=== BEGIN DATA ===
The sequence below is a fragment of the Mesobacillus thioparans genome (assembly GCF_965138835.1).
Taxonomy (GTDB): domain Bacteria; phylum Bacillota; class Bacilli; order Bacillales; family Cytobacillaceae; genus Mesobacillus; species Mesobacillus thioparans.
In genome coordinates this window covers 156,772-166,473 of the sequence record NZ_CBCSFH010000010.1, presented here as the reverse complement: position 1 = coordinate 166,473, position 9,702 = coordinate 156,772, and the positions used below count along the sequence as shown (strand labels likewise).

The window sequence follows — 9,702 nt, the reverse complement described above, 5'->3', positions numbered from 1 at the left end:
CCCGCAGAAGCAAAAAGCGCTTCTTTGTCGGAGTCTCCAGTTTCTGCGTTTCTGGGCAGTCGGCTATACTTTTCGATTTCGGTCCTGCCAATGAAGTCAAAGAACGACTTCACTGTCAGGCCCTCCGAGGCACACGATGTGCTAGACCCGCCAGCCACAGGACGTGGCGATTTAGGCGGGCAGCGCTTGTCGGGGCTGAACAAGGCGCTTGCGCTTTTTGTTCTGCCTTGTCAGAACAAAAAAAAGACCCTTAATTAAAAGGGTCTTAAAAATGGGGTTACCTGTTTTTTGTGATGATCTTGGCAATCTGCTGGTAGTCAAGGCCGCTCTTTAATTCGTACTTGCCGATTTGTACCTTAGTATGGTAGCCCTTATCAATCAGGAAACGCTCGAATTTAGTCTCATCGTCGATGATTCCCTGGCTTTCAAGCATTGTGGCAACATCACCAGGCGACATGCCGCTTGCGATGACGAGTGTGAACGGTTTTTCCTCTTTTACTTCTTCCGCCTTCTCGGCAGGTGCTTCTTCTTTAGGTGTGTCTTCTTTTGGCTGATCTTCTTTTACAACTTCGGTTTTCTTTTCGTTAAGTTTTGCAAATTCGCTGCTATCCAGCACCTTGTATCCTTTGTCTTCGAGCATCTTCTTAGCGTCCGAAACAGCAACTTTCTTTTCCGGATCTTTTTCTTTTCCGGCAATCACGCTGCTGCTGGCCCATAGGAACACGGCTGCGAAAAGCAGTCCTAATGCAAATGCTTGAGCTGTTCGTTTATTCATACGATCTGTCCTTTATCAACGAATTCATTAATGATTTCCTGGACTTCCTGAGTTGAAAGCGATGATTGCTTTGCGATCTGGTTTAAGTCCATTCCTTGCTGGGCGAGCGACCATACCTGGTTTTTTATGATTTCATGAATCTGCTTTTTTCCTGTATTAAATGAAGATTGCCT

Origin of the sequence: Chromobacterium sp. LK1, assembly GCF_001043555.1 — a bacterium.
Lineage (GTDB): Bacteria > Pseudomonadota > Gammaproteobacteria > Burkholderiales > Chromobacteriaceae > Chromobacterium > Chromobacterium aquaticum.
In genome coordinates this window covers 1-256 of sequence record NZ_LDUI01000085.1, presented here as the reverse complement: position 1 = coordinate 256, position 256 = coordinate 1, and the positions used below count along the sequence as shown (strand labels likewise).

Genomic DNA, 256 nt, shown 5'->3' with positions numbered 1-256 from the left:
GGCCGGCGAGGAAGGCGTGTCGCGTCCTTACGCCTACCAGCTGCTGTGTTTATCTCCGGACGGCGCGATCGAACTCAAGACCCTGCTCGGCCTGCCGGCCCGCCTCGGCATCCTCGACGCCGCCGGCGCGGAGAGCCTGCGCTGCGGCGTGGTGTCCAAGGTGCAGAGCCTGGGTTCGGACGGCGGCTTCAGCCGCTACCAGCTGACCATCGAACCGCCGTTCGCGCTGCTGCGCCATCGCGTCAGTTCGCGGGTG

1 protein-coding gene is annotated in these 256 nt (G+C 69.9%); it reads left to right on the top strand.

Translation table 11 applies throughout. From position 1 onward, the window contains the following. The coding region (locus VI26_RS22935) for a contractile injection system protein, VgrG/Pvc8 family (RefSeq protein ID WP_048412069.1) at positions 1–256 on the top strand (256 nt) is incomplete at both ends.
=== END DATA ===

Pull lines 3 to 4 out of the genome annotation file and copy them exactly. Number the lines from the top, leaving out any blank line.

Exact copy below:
In genome coordinates this window covers 156,772-166,473 of the sequence record NZ_CBCSFH010000010.1, presented here as the reverse complement: position 1 = coordinate 166,473, position 9,702 = coordinate 156,772, and the positions used below count along the sequence as shown (strand labels likewise).

The window sequence follows — 9,702 nt, the reverse complement described above, 5'->3', positions numbered from 1 at the left end: